Ronan Farrow would love to talk about his new $5.6 million loft on Manhattan’s Lower East Side. But he just hasn’t spent a lot of time there.

The Pulitzer Prize-winning journalist is in constant motion, not only because of a swarm of deadlines, but more to avoid the crosshairs created by his reporting for The New Yorker magazine on powerful men like disgraced studio head Harvey Weinstein, which helped launch the #MeToo movement in 2017.

“I am often beset by some pretty exotic and intensive effort to track my work and track me,” Farrow said by phone recently. “So I move around.”

All that moving will land Farrow in Seattle on Wednesday when he will speak at McCaw Hall as part of the Unique Lives & Experiences Series. His talk will focus on his 2017 #MeToo reporting for The New Yorker — not only the women who bravely told their stories, but the efforts by those who abused them to thwart Farrow’s work.

Those attempts were the subject of a 2017 New Yorker story called “Harvey Weinstein’s Army of Spies,” in which Farrow outlined how Weinstein hired private security agencies to collect information from the women and journalists exposing the allegations. The firms include Black Cube, which is run “largely by former officers of Mossad and other Israeli intelligence agencies,” Farrow wrote.

Ronan Farrow will speak at 7:30 p.m. Wednesday at McCaw Hall, 321 Mercer St., Seattle. Tickets: $50 to $90. Purchase tickets by phone: 844 827-8118. Tickets can be purchased in person at the Pacific Northwest Ballet box office, 301 Mercer Street. Hours are 10 a.m. to 6 p.m. Monday through Friday. Visa and Mastercard only, no cash sales.

There was nothing special about Farrow that made 13 female sources want to confide in him, he said. Not the prestige of The New Yorker. Not his law degree from Yale. And not his pedigree as the son of actress Mia Farrow and, officially, director Woody Allen — but quite possibly Farrow’s ex-husband, Frank Sinatra. (In recent years, Mia Farrow has said her son was “possibly” Sinatra’s, and Allen has said he “wouldn’t bet his life” that Ronan was his.)

The women spoke with him, Farrow said, simply because they were ready to tell their stories.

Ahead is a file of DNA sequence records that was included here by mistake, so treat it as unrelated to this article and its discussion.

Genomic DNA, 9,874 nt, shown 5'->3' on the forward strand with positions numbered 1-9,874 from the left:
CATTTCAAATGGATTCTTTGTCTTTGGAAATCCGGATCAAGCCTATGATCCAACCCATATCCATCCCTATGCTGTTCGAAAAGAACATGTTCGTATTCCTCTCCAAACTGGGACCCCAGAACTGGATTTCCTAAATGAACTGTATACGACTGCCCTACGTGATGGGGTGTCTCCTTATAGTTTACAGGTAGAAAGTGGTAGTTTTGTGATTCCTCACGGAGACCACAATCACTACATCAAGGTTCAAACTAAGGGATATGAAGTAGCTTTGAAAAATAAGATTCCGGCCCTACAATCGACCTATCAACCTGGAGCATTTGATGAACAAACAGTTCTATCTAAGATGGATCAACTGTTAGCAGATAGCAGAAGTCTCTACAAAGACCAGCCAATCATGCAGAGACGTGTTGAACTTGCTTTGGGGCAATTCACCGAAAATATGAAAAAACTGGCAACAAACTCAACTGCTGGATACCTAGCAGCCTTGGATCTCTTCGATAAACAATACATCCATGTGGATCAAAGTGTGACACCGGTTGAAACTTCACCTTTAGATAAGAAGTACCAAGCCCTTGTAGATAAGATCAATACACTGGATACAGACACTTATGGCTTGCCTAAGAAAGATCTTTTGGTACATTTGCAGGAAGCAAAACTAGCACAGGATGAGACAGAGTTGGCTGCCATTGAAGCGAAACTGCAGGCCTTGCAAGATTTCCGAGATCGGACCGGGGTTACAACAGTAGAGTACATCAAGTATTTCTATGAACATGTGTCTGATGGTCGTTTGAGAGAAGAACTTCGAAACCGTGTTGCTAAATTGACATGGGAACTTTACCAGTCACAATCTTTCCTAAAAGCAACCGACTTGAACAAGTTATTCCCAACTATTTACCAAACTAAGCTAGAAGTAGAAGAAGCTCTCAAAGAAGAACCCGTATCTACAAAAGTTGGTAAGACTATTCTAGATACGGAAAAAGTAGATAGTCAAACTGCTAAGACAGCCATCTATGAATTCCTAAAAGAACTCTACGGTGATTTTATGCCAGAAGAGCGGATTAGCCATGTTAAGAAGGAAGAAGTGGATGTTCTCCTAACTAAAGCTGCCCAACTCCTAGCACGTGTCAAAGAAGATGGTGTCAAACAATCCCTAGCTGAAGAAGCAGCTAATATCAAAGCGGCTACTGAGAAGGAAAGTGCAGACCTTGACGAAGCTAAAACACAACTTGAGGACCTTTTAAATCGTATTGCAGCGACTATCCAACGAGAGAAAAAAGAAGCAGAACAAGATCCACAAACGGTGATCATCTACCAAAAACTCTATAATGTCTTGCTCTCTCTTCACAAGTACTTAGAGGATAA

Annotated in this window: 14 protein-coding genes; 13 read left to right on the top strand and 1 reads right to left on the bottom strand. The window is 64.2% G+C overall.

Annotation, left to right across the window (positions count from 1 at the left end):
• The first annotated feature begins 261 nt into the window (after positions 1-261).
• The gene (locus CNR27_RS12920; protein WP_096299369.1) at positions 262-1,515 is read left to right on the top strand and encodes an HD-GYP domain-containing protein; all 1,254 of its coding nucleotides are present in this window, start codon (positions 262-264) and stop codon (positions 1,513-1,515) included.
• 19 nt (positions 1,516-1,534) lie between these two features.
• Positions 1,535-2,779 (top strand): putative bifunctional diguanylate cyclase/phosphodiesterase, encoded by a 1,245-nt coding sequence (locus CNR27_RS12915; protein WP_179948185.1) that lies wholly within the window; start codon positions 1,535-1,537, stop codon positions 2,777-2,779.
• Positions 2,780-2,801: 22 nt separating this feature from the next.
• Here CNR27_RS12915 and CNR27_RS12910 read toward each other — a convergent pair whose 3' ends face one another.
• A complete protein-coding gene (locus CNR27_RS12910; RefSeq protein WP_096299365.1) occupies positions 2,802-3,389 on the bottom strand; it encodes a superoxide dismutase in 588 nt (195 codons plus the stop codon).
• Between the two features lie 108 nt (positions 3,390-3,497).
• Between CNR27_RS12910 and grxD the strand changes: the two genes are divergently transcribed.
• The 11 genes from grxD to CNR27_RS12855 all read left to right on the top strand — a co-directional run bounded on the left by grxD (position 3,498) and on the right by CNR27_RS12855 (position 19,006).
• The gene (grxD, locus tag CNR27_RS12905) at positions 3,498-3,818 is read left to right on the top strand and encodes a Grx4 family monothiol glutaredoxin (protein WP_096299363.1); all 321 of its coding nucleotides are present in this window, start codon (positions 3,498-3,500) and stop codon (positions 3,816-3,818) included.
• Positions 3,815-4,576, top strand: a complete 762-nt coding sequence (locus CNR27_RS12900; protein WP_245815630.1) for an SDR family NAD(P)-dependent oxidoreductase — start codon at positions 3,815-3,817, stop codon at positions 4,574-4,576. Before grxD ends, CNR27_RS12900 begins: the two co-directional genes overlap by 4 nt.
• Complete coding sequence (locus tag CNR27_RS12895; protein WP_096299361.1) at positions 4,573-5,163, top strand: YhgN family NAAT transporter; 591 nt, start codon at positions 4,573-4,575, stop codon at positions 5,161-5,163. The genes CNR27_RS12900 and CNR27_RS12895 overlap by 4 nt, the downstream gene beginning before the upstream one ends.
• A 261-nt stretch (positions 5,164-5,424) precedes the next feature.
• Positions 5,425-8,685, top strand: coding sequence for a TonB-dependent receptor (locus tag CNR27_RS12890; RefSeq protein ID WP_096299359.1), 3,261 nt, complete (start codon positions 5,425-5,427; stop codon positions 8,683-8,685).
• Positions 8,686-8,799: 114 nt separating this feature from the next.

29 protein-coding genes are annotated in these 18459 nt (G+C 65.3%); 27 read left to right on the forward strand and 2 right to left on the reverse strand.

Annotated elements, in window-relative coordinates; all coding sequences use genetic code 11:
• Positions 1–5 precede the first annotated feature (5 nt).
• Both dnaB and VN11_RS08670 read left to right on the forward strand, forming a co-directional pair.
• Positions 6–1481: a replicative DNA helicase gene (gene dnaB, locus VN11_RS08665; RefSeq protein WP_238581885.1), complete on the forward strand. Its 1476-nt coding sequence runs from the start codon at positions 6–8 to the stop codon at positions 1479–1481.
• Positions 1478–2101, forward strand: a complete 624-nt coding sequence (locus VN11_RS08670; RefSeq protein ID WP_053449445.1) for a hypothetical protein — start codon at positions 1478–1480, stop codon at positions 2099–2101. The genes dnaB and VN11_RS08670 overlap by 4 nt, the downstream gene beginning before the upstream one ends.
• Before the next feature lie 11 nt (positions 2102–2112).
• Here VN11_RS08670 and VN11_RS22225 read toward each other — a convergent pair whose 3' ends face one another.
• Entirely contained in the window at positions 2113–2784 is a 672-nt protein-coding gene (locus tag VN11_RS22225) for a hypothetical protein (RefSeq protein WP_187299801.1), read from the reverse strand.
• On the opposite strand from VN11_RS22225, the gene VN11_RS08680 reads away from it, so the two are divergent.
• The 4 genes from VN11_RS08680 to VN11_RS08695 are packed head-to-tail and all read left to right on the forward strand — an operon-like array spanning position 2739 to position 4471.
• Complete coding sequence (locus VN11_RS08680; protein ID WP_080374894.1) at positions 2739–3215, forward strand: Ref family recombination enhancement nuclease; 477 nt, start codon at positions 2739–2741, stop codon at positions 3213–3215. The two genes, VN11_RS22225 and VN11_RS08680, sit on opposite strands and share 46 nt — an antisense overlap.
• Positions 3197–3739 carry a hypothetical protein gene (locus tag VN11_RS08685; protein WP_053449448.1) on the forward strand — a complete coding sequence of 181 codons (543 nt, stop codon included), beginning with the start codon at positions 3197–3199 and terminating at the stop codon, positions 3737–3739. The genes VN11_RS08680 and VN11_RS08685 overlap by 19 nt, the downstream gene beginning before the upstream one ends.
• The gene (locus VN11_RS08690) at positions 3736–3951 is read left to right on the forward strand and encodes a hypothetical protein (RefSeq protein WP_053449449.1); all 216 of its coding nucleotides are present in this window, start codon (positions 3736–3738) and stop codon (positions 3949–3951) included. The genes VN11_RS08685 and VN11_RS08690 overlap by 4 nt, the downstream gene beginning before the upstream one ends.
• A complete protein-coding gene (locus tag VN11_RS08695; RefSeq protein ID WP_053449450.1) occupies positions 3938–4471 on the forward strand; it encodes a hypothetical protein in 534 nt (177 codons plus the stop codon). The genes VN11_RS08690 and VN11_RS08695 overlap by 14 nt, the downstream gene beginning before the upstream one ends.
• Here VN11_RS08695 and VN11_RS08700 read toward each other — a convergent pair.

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“I wish I could take credit for that,” he said of their coming forward. “But it was really about a group of women who decided that enough was enough and just had the strength and courage to confront a really longstanding conspiracy of silence.

“It didn’t look like that to any of those sources at the time,” he added. “There wasn’t this knowledge that the cultural moment would be so supported. It really felt for the women like a gamble. So it was a lifeline that I could tell people, ‘You’re not alone in this story.’ “

Farrow wasn’t alone in covering the the Weinstein scandal. He shared the 2018 Pulitzer Prize for Public Service with Megan Twohey and Jodi Kantor of The New York Times, who also wrote about the studio head’s abuse of power. (Last month, Weinstein was reported to have reached a $44 million deal to settle lawsuits with some of his accusers.)

Difficult as the story was to report and write, Farrow is encouraged by the awareness the work has brought not only to women’s equality, but to the press’s ability to take on powerful people, and institutions.

“You look at the history around these tough investigative stories and it’s pretty ugly around the wreckage of reporting efforts past,” he continued. “We are in this incredible moment almost as a renaissance of investigative journalism.”

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Farrow is close to finishing “Catch and Kill,” a book about his Weinstein reporting — and similar work exposing alleged sexual harassment by former CBS CEO Les Moonves and former New York State Attorney General Eric Schneiderman.

“It’s an incredibly large and deep and rigorous body of investigative reporting,” Farrow said, “and also a chance to talk about some dimensions of the stories that I worked on that I wasn’t about to talk about before.”

He couldn’t say when it will be published: “It’s wonderful when anyone is asking about your work. But part of the job is keeping it quiet until it’s ready to go.”

Farrow was hesitant to say much more than that: “You don’t want to become the story yourself.”

That seems impossible for this man who has already packed a lifetime into 31 years.

He grew up as one of 14 children — 10 adopted by his mother from around the world. He started attending Bard College at age 11 and became its youngest graduate at 15. At 22, he graduated from Yale Law School and recently completed a Ph.D. in political science at Oxford University, where he studied as a Rhodes Scholar. He also served as a State Department official in Afghanistan and Pakistan.

He recently signed on to develop documentaries for HBO — his first return to television since working as an investigative reporter and anchor for MSNBC and NBC News.

“The television medium gets to an audience in a way that’s different,” Farrow said. “Tough stories can effect change really powerfully in a visual medium.”

And when he is not doing all that, Farrow plays music and is a voracious reader. These days, it’s a lot of mysteries, going back to Raymond Chandler and Agatha Christie. (“Hard-boiled detective novels. That was a jag I was on for a while.”) George Packer’s “Our Man,” about American diplomat Richard Holbrooke. Haruki Murakami’s “Kafka on the Shore” and David Sedaris’ short stories.

But for now, Farrow is focused in telling stories that change the lives of others. For better, and for worse.

“I feel incredibly fortunate,” he said. “And as long as I have a chance to be part of stories that matter, well, I pinch myself with gratitude about that.”